The Life You Save Could Be Your Own
When I was seventeen my Aunt Jean and Uncle Joe were coming to visit. Their kids, my cousins Joanne and Margaret were coming over a little later. Joe and Jean were already at my house, sitting out on the patio when the phone rang. I ran in to pick up the cordless docked by the backdoor.
“This is the Suffield Police Department,” the voice on the phone said. “May I speak to Jean.”
I rushed out the backdoor. Suffield was one of the towns between our house and Joe and Jean’s house, one of the towns that Joanne and Margaret had to drive through to get to our house from theirs. When I told my aunt that it was the Suffield Police, the color drained from her face. She put the phone to her ear and listened. She um hmmmed a few times and hung up. She turned to Joe to tell him that Joanne and Margaret had been in a car accident.
Thankfully they were fine. They went to pick them up. We all got quiet after they left. We were all thinking the same thing. What if they were driving faster? What if they weren’t wearing their seatbelts? What if this? What if?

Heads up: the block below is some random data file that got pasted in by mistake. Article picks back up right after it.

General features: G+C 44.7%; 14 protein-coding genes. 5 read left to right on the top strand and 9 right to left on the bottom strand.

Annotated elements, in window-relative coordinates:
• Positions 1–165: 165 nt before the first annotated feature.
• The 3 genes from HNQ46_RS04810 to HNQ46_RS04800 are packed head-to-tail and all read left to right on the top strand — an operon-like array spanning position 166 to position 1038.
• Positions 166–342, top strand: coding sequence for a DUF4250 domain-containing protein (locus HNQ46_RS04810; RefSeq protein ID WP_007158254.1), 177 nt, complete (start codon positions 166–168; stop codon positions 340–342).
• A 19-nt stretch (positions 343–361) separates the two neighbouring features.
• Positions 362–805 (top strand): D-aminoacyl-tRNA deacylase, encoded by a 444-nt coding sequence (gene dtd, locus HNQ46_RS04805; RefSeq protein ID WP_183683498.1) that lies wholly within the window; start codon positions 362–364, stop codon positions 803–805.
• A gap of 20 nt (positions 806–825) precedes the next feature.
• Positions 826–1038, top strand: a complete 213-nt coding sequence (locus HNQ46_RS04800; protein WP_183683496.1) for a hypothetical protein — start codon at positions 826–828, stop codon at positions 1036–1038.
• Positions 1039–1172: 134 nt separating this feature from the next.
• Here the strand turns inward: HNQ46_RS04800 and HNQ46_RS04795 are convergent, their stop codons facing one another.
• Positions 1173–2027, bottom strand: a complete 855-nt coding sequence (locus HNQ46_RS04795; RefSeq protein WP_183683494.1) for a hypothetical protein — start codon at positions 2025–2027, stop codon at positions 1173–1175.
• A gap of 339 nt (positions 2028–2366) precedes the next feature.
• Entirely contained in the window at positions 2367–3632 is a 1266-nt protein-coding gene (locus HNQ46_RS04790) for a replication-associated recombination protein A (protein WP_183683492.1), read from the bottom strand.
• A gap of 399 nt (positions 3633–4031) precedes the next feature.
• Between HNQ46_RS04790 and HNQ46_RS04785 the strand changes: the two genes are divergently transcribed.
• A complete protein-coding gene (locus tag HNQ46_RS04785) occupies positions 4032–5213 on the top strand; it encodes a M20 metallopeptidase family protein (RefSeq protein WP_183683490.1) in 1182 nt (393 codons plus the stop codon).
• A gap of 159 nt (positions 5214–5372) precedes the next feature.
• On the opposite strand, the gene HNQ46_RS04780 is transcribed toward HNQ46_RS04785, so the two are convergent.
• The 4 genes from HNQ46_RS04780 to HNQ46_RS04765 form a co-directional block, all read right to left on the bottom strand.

After an hour or so they came back. Joanne and Margaret looked shaken, but they were fine. I hugged them and we cried a little bit. They were the first friends I had ever had.
Which brings me to my point, folks. We got lucky that day that my cousins were only banged up a bit. There are other people who aren’t so lucky. The ones with the upside down cars on the side of the highway with ambulances pulling people around on stretchers. We’ve all seen those accidents on the highway, and we grip the wheel just a bit tighter as we pass by.
This weekend is a holiday weekend. We will gather with our families to watch the fireworks, grill up some burgers, and drink beer in the sun. And then we’ll get into our cars after spending the day in the sun, tired, buzzed from the beer and dehydrated from the sun. Cars slip over the yellow line, or it takes longer to think to stop the car. Metal gets crushed, glass shattered. Ambulances rush to hospitals.
And this is where you come in. Where do you think the blood will come from? YOU! This weekend there will be a great deal of traffic on the roads. More traffic means more accidents. More accidents means more need for blood. It only takes an hour, folks. Please take the time to donate a pint of blood. And remember that one pint from you could potentially save three other people.
And also remember that the life that could be saved could be yours.
added on 06.27.16